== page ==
October 22, 2013 | 4
October 23 is (in)famous as supposed earth’s birthday – this date is mentioned in many textbooks retelling the life of Irish Archbishop James Ussher (1581-1656). In 1650 Ussher published a book with the title “Annales veteris testamenti, a prima mundi origine deducti” (Annals of the Old Testament, deduced from the earliest Beginning of the World), where he reconstructed the history of the world based on the bible, Egyptian and Jewish chronologies , but also research by other scholars, like John Lightfoot (1602-1675), who published his calculations in the year 1644.
The exact time given by the Ussher-Lightfoot-Chronology – October 23*, 4004 B.C., at nine o’clock in the morning** – is often ridiculed by textbooks as (we now know) a futile attempt, but at his time Ussher’s calculation were based on the most reliable information available and were not intended for practical use, but as a theological guideline. For Ussher and other scholars it was important to know the age of the earth to possibly infer the time of the rapture.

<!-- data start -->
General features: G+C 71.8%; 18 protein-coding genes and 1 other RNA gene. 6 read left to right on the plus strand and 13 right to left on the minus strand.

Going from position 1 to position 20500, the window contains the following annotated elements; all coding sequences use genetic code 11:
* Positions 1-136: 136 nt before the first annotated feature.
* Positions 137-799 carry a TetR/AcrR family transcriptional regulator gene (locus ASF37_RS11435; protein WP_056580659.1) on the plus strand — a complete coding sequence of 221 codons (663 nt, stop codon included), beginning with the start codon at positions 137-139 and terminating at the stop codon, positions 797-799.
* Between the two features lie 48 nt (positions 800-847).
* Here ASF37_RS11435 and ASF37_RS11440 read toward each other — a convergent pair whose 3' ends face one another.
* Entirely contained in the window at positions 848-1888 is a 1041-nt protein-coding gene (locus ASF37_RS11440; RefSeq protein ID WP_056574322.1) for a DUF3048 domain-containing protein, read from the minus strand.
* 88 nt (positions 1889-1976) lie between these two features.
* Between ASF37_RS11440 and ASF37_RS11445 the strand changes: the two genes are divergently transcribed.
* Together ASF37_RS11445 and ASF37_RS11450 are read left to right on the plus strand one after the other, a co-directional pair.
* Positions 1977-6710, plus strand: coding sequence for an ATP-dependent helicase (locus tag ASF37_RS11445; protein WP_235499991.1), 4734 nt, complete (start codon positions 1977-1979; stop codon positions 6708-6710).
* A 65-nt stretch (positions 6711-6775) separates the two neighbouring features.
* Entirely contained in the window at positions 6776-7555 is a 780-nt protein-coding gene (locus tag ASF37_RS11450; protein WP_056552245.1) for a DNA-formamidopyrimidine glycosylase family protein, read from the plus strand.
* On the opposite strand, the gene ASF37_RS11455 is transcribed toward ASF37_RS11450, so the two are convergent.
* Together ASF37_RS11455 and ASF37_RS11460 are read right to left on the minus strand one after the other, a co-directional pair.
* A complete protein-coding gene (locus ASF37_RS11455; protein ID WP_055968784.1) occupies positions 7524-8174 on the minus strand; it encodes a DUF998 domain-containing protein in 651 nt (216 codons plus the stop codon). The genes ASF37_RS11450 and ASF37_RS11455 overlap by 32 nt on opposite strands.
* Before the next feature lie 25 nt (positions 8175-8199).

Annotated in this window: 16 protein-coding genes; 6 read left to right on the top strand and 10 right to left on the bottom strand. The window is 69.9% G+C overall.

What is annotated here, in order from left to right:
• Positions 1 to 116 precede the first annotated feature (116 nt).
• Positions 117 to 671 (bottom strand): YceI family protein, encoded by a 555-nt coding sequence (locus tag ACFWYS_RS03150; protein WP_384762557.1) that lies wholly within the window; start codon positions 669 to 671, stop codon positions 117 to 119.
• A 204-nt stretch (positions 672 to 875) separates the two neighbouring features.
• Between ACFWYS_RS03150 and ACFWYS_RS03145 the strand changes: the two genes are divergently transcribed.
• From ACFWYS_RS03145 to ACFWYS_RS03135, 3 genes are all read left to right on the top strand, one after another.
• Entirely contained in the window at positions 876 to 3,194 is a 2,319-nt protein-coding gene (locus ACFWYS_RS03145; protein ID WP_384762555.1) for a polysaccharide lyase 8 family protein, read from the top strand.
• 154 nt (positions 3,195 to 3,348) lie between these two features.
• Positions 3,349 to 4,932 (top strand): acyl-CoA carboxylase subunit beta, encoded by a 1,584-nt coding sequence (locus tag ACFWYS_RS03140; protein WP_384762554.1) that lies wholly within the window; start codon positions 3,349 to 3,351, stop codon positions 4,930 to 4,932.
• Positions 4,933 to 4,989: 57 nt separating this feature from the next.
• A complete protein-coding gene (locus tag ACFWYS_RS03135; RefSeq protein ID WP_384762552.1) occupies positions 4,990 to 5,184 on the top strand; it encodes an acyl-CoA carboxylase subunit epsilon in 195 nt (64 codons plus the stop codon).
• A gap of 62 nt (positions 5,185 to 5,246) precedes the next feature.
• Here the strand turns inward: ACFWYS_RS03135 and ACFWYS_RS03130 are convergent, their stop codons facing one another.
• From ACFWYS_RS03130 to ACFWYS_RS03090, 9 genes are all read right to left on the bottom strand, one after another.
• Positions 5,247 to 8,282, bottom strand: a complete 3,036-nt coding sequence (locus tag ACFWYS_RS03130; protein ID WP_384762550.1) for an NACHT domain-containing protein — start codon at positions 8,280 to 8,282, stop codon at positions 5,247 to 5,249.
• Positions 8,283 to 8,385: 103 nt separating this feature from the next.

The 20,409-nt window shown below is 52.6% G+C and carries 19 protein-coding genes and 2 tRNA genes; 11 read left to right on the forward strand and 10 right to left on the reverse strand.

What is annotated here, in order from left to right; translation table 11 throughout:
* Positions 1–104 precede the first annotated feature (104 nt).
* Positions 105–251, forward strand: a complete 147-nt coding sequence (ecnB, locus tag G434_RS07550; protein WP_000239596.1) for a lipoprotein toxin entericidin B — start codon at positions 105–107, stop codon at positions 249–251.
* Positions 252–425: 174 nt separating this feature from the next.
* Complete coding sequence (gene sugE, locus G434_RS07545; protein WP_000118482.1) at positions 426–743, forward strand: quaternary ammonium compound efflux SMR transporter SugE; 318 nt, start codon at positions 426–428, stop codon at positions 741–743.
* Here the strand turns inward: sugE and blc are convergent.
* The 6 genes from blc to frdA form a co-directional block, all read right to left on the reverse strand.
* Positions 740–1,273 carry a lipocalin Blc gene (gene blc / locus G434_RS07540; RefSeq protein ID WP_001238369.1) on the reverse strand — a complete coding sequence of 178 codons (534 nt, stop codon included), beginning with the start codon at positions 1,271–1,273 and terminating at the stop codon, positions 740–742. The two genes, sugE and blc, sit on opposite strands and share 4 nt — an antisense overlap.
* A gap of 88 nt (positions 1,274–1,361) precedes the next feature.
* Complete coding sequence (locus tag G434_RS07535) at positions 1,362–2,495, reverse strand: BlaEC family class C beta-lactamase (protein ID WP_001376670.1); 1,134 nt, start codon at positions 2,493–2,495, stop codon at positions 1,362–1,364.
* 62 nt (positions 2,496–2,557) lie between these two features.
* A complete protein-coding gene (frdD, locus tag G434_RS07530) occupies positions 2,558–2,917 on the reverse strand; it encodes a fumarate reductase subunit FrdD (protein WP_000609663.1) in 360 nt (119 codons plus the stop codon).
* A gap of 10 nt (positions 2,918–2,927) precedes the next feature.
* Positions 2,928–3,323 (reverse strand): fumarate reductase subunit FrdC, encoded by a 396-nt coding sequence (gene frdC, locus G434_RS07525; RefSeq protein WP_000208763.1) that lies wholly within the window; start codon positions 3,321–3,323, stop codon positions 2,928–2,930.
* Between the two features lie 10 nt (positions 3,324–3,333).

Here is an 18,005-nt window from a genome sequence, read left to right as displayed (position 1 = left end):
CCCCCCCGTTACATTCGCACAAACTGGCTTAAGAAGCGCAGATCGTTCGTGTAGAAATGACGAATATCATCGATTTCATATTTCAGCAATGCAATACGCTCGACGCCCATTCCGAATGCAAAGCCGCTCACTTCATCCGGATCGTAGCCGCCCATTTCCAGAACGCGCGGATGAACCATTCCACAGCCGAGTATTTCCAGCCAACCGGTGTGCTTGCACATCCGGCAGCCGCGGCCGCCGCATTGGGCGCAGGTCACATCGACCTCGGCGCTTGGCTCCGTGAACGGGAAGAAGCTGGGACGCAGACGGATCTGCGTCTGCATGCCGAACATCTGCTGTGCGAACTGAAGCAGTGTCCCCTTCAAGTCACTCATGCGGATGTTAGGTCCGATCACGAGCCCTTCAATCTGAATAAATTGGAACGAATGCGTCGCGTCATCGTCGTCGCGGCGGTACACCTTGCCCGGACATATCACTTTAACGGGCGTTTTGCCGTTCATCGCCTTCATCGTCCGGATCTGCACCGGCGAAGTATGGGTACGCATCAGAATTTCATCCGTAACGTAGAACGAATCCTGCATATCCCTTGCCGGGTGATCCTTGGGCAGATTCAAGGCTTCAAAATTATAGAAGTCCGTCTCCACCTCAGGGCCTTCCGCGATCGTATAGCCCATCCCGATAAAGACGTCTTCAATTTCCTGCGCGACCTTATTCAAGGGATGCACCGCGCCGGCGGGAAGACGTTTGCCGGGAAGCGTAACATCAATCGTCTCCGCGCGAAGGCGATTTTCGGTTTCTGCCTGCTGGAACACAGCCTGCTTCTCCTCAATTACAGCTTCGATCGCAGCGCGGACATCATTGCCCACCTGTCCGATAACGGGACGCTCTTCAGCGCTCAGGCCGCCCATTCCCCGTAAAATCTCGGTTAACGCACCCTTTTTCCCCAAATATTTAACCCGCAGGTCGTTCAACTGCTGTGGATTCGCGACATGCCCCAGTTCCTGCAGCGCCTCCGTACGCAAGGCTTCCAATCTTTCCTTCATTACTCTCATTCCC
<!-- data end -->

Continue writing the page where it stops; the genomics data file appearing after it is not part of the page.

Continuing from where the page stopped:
[* or 6 p.m. October 22, 4004 B.C. according to the Jewish calendar, **however Ussher don´t mentions a certain time, he only states that light was created first ]
However Ussher´s calculations were not universally accepted as the only truth – there were in fact other attempts to determinate the age of the earth and many concluded that the true age was significantly older than the known human history.
JACKSON, P.W. (2006): The Chronologers´Quest. The Search of the Age of the Earth. Cambridge Press: 291
LEDDRA, M. (2010): Time Matters – Geology´s Legacy to Scientific Thought. Wiley-Blackwell Press: 269